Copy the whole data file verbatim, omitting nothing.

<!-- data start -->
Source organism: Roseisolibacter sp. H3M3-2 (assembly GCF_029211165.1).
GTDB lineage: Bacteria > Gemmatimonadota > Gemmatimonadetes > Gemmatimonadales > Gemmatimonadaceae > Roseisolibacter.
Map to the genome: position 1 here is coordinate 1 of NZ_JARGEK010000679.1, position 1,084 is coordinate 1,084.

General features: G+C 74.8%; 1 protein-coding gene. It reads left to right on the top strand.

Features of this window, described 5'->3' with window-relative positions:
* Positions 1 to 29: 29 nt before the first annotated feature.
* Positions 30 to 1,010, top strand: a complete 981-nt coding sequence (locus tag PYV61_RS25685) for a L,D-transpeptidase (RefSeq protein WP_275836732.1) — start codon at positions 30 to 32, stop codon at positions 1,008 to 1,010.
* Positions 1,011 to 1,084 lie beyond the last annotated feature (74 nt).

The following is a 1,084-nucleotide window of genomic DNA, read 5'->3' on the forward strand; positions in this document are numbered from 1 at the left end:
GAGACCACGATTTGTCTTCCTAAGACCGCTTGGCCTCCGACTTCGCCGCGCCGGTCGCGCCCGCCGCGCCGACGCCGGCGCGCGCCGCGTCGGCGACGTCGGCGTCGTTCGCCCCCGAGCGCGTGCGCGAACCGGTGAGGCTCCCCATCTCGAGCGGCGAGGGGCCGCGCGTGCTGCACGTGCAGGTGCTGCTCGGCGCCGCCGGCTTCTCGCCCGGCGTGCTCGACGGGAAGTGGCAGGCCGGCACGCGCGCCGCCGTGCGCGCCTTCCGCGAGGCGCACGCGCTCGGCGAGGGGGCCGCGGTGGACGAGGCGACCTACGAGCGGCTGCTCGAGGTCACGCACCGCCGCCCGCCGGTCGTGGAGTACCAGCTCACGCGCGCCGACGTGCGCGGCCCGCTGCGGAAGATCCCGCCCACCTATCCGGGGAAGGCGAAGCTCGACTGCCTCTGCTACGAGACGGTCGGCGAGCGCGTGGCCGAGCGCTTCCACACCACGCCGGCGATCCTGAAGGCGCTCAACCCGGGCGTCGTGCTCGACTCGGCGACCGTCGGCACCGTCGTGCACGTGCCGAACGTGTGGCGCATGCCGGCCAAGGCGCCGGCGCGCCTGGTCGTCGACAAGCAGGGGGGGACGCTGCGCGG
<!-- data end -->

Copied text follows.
Source organism: Roseisolibacter sp. H3M3-2 (assembly GCF_029211165.1).
GTDB lineage: Bacteria > Gemmatimonadota > Gemmatimonadetes > Gemmatimonadales > Gemmatimonadaceae > Roseisolibacter.
Map to the genome: position 1 here is coordinate 1 of NZ_JARGEK010000679.1, position 1,084 is coordinate 1,084.

General features: G+C 74.8%; 1 protein-coding gene. It reads left to right on the top strand.

Features of this window, described 5'->3' with window-relative positions:
* Positions 1 to 29: 29 nt before the first annotated feature.
* Positions 30 to 1,010, top strand: a complete 981-nt coding sequence (locus tag PYV61_RS25685) for a L,D-transpeptidase (RefSeq protein WP_275836732.1) — start codon at positions 30 to 32, stop codon at positions 1,008 to 1,010.
* Positions 1,011 to 1,084 lie beyond the last annotated feature (74 nt).

The following is a 1,084-nucleotide window of genomic DNA, read 5'->3' on the forward strand; positions in this document are numbered from 1 at the left end:
GAGACCACGATTTGTCTTCCTAAGACCGCTTGGCCTCCGACTTCGCCGCGCCGGTCGCGCCCGCCGCGCCGACGCCGGCGCGCGCCGCGTCGGCGACGTCGGCGTCGTTCGCCCCCGAGCGCGTGCGCGAACCGGTGAGGCTCCCCATCTCGAGCGGCGAGGGGCCGCGCGTGCTGCACGTGCAGGTGCTGCTCGGCGCCGCCGGCTTCTCGCCCGGCGTGCTCGACGGGAAGTGGCAGGCCGGCACGCGCGCCGCCGTGCGCGCCTTCCGCGAGGCGCACGCGCTCGGCGAGGGGGCCGCGGTGGACGAGGCGACCTACGAGCGGCTGCTCGAGGTCACGCACCGCCGCCCGCCGGTCGTGGAGTACCAGCTCACGCGCGCCGACGTGCGCGGCCCGCTGCGGAAGATCCCGCCCACCTATCCGGGGAAGGCGAAGCTCGACTGCCTCTGCTACGAGACGGTCGGCGAGCGCGTGGCCGAGCGCTTCCACACCACGCCGGCGATCCTGAAGGCGCTCAACCCGGGCGTCGTGCTCGACTCGGCGACCGTCGGCACCGTCGTGCACGTGCCGAACGTGTGGCGCATGCCGGCCAAGGCGCCGGCGCGCCTGGTCGTCGACAAGCAGGGGGGGACGCTGCGCGG